3 Alleged ISIS Members Arrested In Germany

Three Syrian nationals suspected of being ISIS members were arrested Tuesday in Germany, and are being investigated in connection with November’s deadly terror attacks in Paris, authorities said.

Information gathered so far seems to indicate that the three — arrested Tuesday morning in the northern state of Schleswig-Holstein by special police forces — were brought to Europe by the same organization of smugglers that imported the Paris attackers, German Interior Minister Thomas de Maiziere said in Berlin.
Their travel documents also appear to have originated from the same forger, de Maiziere said.
The three — two Syrian teenagers and one man in his 20s, identified as Mohamed A. — came to Germany in the middle of November 2015 via Turkey and Greece, the German Federal Prosecutor’s Office said.
Tuesday’s arrests come as European security officials hunt for people connected to those who killed at least 130 people in gunfire and suicide bombings at six locations in the Paris area on November 13.

Saudi Arabia Arrests Scores Of Suspected ISIS Members

State news agency says 93 people, including 65 Saudi nationals, detained, with several plots across the country foiled. Saudi Arabia says it has arrested 93 people, including 65 Saudi nationals, on suspicion of belonging to the armed group, ISIS.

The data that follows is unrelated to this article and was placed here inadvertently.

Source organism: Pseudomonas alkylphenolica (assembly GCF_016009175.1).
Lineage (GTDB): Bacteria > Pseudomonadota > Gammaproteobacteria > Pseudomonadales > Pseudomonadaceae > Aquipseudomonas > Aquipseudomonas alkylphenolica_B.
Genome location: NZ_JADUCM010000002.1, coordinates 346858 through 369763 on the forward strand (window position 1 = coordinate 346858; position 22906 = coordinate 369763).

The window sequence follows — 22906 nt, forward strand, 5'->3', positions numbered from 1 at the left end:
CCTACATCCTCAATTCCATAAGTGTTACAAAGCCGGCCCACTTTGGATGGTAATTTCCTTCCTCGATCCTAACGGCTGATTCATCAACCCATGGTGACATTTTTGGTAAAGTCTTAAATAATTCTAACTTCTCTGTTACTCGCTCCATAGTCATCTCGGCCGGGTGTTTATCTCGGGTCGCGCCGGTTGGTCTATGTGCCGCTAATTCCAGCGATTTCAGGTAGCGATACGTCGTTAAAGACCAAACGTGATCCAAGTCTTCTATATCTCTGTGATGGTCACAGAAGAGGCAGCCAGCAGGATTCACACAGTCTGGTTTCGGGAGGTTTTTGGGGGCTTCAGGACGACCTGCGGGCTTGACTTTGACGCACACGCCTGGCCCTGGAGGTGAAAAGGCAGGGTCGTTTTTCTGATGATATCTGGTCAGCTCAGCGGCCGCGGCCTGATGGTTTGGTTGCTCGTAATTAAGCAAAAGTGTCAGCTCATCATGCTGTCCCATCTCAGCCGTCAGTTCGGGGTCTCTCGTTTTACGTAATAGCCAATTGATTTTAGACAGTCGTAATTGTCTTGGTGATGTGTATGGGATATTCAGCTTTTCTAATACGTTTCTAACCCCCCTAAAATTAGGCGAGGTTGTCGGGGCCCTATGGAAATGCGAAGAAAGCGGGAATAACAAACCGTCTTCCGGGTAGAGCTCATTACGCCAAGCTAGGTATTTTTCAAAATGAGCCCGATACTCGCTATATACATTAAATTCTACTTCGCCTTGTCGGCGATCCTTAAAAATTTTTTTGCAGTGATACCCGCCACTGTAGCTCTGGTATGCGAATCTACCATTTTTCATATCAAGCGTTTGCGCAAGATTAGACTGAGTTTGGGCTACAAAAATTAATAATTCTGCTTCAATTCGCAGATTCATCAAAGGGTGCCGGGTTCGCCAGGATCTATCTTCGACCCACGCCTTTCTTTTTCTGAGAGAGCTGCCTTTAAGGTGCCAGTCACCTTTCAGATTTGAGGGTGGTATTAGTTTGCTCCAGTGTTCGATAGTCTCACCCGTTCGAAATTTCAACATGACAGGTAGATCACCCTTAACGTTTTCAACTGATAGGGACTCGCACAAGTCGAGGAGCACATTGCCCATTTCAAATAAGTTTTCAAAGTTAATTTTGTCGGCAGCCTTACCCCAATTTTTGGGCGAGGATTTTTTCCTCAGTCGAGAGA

The kingdom’s official Saudi Press news agency said on Tuesday that it had foiled several plots across the country, including an attack on the US embassy in the capital, Riyadh. It said a cell involving two Syrians and a Saudi citizen planned a suicide car bombing against the embassy but the plot was detected in March.

US officials halted all consular services for a week starting March 15 at the embassy and two other diplomatic missions in Saudi Arabia over security fears, it said. Al Jazeera’s Mohamed Vall, reporting from Jizan in the south of the country, said some of those arrested were in possession of weapons and caches of ammunition.

An important ally for Western countries battling ISIS, the kingdom has come under attack at least four times since October, after joining a broad coalition bombing the group’s targets in Syria and Iraq.

In November, ISIS was blamed for the deaths of seven Shia Muslims, including children, in the country’s Eastern Province.

Saudi Arabia has taken several steps to stop its citizens joining fighters in Syria or Iraq, with the country’s highest religious authority condeming the armed group as “apostates” and labelling them the “number one enemy of Islam”.

ISIS, which according to reports has recruited thousands of foreign fighters, still controls large parts of Syria and Iraq, where it has been accused of committing mass atrocities against civilians and minority groups.